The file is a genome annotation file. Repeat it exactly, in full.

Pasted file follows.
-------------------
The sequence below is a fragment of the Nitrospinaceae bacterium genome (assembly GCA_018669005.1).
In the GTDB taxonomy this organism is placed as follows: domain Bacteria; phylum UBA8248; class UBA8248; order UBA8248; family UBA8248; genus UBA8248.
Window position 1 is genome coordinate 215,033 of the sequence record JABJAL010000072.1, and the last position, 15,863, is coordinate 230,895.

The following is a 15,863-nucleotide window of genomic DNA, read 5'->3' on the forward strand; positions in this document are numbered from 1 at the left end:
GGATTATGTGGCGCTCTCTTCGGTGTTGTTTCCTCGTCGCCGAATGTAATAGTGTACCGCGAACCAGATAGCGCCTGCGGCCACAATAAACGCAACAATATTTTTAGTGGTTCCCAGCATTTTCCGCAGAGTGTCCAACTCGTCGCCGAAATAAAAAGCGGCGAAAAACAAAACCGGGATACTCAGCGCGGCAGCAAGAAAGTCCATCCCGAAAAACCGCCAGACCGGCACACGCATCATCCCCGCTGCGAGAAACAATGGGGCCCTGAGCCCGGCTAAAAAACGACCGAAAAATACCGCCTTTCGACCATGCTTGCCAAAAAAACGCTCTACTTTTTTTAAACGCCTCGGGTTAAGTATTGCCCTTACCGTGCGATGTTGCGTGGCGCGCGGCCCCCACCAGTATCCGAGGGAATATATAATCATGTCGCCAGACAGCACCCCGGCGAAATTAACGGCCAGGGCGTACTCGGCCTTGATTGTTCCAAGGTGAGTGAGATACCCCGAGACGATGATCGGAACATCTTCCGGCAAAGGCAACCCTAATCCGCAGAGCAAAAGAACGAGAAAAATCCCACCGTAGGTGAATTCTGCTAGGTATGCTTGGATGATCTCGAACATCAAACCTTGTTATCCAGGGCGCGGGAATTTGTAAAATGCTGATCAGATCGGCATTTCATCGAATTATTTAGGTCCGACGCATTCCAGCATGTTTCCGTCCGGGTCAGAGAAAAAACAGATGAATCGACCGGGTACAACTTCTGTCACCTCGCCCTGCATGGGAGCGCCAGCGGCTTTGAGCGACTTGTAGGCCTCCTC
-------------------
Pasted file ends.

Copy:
The sequence below is a fragment of the Nitrospinaceae bacterium genome (assembly GCA_018669005.1).
In the GTDB taxonomy this organism is placed as follows: domain Bacteria; phylum UBA8248; class UBA8248; order UBA8248; family UBA8248; genus UBA8248.
Window position 1 is genome coordinate 215,033 of the sequence record JABJAL010000072.1, and the last position, 15,863, is coordinate 230,895.

The following is a 15,863-nucleotide window of genomic DNA, read 5'->3' on the forward strand; positions in this document are numbered from 1 at the left end:
GGATTATGTGGCGCTCTCTTCGGTGTTGTTTCCTCGTCGCCGAATGTAATAGTGTACCGCGAACCAGATAGCGCCTGCGGCCACAATAAACGCAACAATATTTTTAGTGGTTCCCAGCATTTTCCGCAGAGTGTCCAACTCGTCGCCGAAATAAAAAGCGGCGAAAAACAAAACCGGGATACTCAGCGCGGCAGCAAGAAAGTCCATCCCGAAAAACCGCCAGACCGGCACACGCATCATCCCCGCTGCGAGAAACAATGGGGCCCTGAGCCCGGCTAAAAAACGACCGAAAAATACCGCCTTTCGACCATGCTTGCCAAAAAAACGCTCTACTTTTTTTAAACGCCTCGGGTTAAGTATTGCCCTTACCGTGCGATGTTGCGTGGCGCGCGGCCCCCACCAGTATCCGAGGGAATATATAATCATGTCGCCAGACAGCACCCCGGCGAAATTAACGGCCAGGGCGTACTCGGCCTTGATTGTTCCAAGGTGAGTGAGATACCCCGAGACGATGATCGGAACATCTTCCGGCAAAGGCAACCCTAATCCGCAGAGCAAAAGAACGAGAAAAATCCCACCGTAGGTGAATTCTGCTAGGTATGCTTGGATGATCTCGAACATCAAACCTTGTTATCCAGGGCGCGGGAATTTGTAAAATGCTGATCAGATCGGCATTTCATCGAATTATTTAGGTCCGACGCATTCCAGCATGTTTCCGTCCGGGTCAGAGAAAAAACAGATGAATCGACCGGGTACAACTTCTGTCACCTCGCCCTGCATGGGAGCGCCAGCGGCTTTGAGCGACTTGTAGGCCTCCTC